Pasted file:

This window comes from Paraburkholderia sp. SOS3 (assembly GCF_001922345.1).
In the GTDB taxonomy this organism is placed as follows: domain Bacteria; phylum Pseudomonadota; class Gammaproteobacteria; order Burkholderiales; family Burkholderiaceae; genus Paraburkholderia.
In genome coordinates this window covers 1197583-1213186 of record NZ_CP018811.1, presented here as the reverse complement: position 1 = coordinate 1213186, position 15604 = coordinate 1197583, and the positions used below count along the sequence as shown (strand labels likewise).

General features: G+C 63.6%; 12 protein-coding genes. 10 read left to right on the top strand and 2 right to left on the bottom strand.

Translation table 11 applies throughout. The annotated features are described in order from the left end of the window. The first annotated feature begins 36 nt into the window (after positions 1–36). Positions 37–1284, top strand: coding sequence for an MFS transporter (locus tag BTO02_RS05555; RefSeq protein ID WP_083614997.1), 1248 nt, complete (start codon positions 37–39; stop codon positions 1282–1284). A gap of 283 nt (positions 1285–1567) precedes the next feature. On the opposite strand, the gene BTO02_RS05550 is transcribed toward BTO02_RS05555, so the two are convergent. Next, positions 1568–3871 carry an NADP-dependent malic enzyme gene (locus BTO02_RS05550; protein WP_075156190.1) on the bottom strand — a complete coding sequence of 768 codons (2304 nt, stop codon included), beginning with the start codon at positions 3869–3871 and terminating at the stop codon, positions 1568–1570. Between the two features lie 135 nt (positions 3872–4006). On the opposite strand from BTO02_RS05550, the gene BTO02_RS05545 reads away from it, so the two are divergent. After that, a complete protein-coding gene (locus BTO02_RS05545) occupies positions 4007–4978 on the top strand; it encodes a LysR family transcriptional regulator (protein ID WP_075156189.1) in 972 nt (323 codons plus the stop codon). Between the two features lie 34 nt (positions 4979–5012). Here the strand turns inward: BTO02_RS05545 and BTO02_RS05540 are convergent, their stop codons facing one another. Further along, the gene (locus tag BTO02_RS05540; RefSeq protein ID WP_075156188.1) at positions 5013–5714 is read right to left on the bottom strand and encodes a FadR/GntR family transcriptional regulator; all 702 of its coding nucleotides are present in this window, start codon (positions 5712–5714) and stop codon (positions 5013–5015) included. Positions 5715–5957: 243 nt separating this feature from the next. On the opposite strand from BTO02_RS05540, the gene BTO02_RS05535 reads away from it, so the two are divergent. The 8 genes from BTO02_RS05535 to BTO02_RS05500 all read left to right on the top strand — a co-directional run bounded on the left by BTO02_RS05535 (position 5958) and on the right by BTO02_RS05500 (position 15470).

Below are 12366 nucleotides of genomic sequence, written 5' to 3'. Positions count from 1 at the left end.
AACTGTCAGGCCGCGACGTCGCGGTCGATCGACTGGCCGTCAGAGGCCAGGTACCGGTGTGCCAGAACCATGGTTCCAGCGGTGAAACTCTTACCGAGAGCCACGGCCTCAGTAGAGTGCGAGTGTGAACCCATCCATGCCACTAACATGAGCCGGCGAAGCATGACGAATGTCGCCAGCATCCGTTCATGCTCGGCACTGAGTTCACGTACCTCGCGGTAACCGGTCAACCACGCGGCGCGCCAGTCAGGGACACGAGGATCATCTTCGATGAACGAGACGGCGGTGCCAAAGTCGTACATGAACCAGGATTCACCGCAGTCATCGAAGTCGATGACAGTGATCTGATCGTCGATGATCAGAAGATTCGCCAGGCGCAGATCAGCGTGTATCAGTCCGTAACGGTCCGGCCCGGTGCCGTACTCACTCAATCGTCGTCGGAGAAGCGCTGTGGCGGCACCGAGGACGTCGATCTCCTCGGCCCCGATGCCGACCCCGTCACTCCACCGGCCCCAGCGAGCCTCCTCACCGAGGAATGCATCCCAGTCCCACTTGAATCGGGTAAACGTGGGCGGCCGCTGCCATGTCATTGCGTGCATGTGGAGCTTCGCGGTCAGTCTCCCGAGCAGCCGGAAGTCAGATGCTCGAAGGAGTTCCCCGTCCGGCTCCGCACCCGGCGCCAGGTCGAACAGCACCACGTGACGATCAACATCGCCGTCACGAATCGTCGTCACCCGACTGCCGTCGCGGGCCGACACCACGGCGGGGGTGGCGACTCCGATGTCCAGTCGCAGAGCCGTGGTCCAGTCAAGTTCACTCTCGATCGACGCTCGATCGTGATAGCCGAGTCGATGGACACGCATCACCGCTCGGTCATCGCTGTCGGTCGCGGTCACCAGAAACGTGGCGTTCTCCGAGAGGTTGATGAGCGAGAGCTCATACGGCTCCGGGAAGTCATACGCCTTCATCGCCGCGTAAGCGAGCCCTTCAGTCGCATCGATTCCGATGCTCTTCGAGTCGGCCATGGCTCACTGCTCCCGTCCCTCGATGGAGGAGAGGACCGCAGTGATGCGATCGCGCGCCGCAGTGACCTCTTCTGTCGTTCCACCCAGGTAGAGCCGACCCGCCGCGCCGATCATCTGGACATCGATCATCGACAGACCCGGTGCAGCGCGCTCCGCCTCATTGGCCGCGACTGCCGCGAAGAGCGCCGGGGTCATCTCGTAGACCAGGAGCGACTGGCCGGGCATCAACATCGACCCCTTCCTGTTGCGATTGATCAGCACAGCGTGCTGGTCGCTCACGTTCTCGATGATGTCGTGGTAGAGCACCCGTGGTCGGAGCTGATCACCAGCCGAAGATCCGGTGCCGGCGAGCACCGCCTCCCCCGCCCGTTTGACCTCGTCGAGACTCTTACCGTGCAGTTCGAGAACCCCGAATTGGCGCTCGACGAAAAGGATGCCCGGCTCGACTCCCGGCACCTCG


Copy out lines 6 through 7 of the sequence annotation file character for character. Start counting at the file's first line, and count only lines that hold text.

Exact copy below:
Below are 12366 nucleotides of genomic sequence, written 5' to 3'. Positions count from 1 at the left end.
AACTGTCAGGCCGCGACGTCGCGGTCGATCGACTGGCCGTCAGAGGCCAGGTACCGGTGTGCCAGAACCATGGTTCCAGCGGTGAAACTCTTACCGAGAGCCACGGCCTCAGTAGAGTGCGAGTGTGAACCCATCCATGCCACTAACATGAGCCGGCGAAGCATGACGAATGTCGCCAGCATCCGTTCATGCTCGGCACTGAGTTCACGTACCTCGCGGTAACCGGTCAACCACGCGGCGCGCCAGTCAGGGACACGAGGATCATCTTCGATGAACGAGACGGCGGTGCCAAAGTCGTACATGAACCAGGATTCACCGCAGTCATCGAAGTCGATGACAGTGATCTGATCGTCGATGATCAGAAGATTCGCCAGGCGCAGATCAGCGTGTATCAGTCCGTAACGGTCCGGCCCGGTGCCGTACTCACTCAATCGTCGTCGGAGAAGCGCTGTGGCGGCACCGAGGACGTCGATCTCCTCGGCCCCGATGCCGACCCCGTCACTCCACCGGCCCCAGCGAGCCTCCTCACCGAGGAATGCATCCCAGTCCCACTTGAATCGGGTAAACGTGGGCGGCCGCTGCCATGTCATTGCGTGCATGTGGAGCTTCGCGGTCAGTCTCCCGAGCAGCCGGAAGTCAGATGCTCGAAGGAGTTCCCCGTCCGGCTCCGCACCCGGCGCCAGGTCGAACAGCACCACGTGACGATCAACATCGCCGTCACGAATCGTCGTCACCCGACTGCCGTCGCGGGCCGACACCACGGCGGGGGTGGCGACTCCGATGTCCAGTCGCAGAGCCGTGGTCCAGTCAAGTTCACTCTCGATCGACGCTCGATCGTGATAGCCGAGTCGATGGACACGCATCACCGCTCGGTCATCGCTGTCGGTCGCGGTCACCAGAAACGTGGCGTTCTCCGAGAGGTTGATGAGCGAGAGCTCATACGGCTCCGGGAAGTCATACGCCTTCATCGCCGCGTAAGCGAGCCCTTCAGTCGCATCGATTCCGATGCTCTTCGAGTCGGCCATGGCTCACTGCTCCCGTCCCTCGATGGAGGAGAGGACCGCAGTGATGCGATCGCGCGCCGCAGTGACCTCTTCTGTCGTTCCACCCAGGTAGAGCCGACCCGCCGCGCCGATCATCTGGACATCGATCATCGACAGACCCGGTGCAGCGCGCTCCGCCTCATTGGCCGCGACTGCCGCGAAGAGCGCCGGGGTCATCTCGTAGACCAGGAGCGACTGGCCGGGCATCAACATCGACCCCTTCCTGTTGCGATTGATCAGCACAGCGTGCTGGTCGCTCACGTTCTCGATGATGTCGTGGTAGAGCACCCGTGGTCGGAGCTGATCACCAGCCGAAGATCCGGTGCCGGCGAGCACCGCCTCCCCCGCCCGTTTGACCTCGTCGAGACTCTTACCGTGCAGTTCGAGAACCCCGAATTGGCGCTCGACGAAAAGGATGCCCGGCTCGACTCCCGGCACCTCG